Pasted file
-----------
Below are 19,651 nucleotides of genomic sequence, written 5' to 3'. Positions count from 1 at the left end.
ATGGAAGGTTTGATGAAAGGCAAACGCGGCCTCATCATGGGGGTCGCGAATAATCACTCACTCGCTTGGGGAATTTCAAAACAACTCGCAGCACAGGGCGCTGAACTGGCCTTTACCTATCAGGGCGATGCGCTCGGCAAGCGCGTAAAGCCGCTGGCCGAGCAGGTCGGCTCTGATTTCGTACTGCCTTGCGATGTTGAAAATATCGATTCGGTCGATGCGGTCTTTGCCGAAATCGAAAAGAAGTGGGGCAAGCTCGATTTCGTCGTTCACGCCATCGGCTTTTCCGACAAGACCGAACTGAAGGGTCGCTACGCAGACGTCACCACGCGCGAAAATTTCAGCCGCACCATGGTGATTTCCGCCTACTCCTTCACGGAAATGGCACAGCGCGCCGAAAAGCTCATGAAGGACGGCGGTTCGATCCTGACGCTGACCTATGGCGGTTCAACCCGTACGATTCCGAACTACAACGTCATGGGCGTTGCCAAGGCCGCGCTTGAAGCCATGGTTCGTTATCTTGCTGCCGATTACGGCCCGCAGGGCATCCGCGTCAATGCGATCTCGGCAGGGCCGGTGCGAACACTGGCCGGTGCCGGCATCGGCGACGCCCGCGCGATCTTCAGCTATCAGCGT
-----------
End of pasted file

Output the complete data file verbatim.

Below are 19,651 nucleotides of genomic sequence, written 5' to 3'. Positions count from 1 at the left end.
ATGGAAGGTTTGATGAAAGGCAAACGCGGCCTCATCATGGGGGTCGCGAATAATCACTCACTCGCTTGGGGAATTTCAAAACAACTCGCAGCACAGGGCGCTGAACTGGCCTTTACCTATCAGGGCGATGCGCTCGGCAAGCGCGTAAAGCCGCTGGCCGAGCAGGTCGGCTCTGATTTCGTACTGCCTTGCGATGTTGAAAATATCGATTCGGTCGATGCGGTCTTTGCCGAAATCGAAAAGAAGTGGGGCAAGCTCGATTTCGTCGTTCACGCCATCGGCTTTTCCGACAAGACCGAACTGAAGGGTCGCTACGCAGACGTCACCACGCGCGAAAATTTCAGCCGCACCATGGTGATTTCCGCCTACTCCTTCACGGAAATGGCACAGCGCGCCGAAAAGCTCATGAAGGACGGCGGTTCGATCCTGACGCTGACCTATGGCGGTTCAACCCGTACGATTCCGAACTACAACGTCATGGGCGTTGCCAAGGCCGCGCTTGAAGCCATGGTTCGTTATCTTGCTGCCGATTACGGCCCGCAGGGCATCCGCGTCAATGCGATCTCGGCAGGGCCGGTGCGAACACTGGCCGGTGCCGGCATCGGCGACGCCCGCGCGATCTTCAGCTATCAGCGT